BATMAN #38 Feat Image

BATMAN #38 Review: Lost in the Abyss

Tom King’s Dark Night

BATMAN #38 strays from the “Superfriends” storyline and takes us to a dark time in Gotham. We’re told the tale of billionaire orphan Matthew Warner and the tragic death of his parents. Retreating to Bruce for help and understanding, the story sounds all too familiar to the billionaire playboy. So we follow the Dark Knight as he unravels the mystery and horrors that follow. Tom King has broken away from Bruce’s lighthearted moments into possibly the darkest Batman story he’s written so far! So find out more in “The Origin of Bruce Wayne”!

BATMAN #38 Page 7

BATMAN #38 page 7. Image courtesy of DC Entertainment.

BATMAN #38: I Looked Into The Abyss

So far, Tom King has provided a great take on Batman. Crafting great moments, like Bruce conquering fan-favorite villains like Bane, and pursuing an amazing romance with Catwoman. In BATMAN #38 he gives us a one-shot we won’t soon forget. Opening up with the death of a young boy’s family and his meeting with Bruce, seeking advice. The second page of the issue sets up the story if you’re reading into it carefully. Matthew, the young boy, notes that he pretends to be Bruce Wayne. Not only mentioning that his father used to joke by calling him Bruce but strangely his Butler still does as well.

Feeling all too sympathetic for what the rich young boy has gone through, Bruce suits up and hunts down the murderers. Batman studies several crime scenes, all seemingly committed by his rogues. So these events appear to be caused by Zsasz, Two-Face, or even the boy’s Butler. All leading up to the real maniac behind everything. A page-turning thriller that you won’t be able to put down!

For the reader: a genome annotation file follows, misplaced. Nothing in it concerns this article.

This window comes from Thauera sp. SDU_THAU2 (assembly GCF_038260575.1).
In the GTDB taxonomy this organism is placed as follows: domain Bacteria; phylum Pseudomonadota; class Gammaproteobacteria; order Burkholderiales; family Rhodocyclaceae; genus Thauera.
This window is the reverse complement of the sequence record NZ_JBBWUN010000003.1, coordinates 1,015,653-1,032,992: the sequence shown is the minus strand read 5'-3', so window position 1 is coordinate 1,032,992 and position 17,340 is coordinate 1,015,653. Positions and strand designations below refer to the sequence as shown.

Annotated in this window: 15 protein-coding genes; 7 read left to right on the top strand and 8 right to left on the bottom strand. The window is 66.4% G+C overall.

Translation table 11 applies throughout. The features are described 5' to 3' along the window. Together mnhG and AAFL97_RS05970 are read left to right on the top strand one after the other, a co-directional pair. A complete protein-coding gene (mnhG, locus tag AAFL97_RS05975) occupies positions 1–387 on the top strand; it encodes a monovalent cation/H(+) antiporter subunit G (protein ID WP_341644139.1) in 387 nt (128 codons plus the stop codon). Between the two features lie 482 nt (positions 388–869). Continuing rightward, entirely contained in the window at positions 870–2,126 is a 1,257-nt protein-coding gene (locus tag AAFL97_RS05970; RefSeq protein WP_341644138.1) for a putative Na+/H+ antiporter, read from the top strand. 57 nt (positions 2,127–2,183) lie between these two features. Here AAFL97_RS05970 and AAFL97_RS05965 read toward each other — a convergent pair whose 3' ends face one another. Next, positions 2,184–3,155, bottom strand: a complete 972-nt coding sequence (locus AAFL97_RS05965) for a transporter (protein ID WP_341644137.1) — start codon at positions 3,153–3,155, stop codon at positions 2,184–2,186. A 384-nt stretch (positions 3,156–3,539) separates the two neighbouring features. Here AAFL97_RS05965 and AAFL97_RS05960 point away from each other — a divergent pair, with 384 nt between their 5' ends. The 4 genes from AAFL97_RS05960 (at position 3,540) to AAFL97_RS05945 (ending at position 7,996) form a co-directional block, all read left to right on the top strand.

BATMAN #38 Page 7

BATMAN #38 page 9. Image courtesy of DC Entertainment.

Creator Talk

Tom King has proven that his fantastic storytelling techniques work over and over throughout this series. Although it has begun to feel a bit overused, his mirror panels have become a distinct part of his style. He does it in a masterful way, which compliment’s his insight on Batman. One of the best times he used this was in the previous issue of BATMAN, where he showed how relatable and yet different Batman and Superman are. He does this again with Bruce and the boy from the first page, with both of them walking into their home and what they’re both welcomed to upon entering. King’s writing has been bringing out the best in many of the artist’s he works with as well.

BATMAN #38 Page 7

BATMAN #38 page 12. Image courtesy of DC Entertainment.

Along with that, Travis Moore jumps onto Batman as one of the many rotating artists for the book. The mirror storytelling allows the artist to be a bit more structured in panels, giving the side-by-side comparison that King’s scripts call for. Travis does an amazing job with making each page move fluidly during the short time gaps in each panel. Page twelve (shown above) would be an excellent example of how he brings more expression to Mattew than just dialogue ever could. Hopefully, we see more of Moore’s work in the pages of future BATMAN issues.

Darker Nights

Overall, BATMAN #38 catches us all by surprise with the break from the current arc, but in a great way. These one-shot stories have been some of King’s best work so far. Similar to the Swamp Thing issue a while back, this goes a bit further down the dark mind of Tom King. Something that, as readers, we all hope to see more of in the future. The mystery behind the entire crime will shock readers, but it’s really the artwork that ties together everything to make that punch harder. Check out BATMAN #38 and give us your thoughts below!

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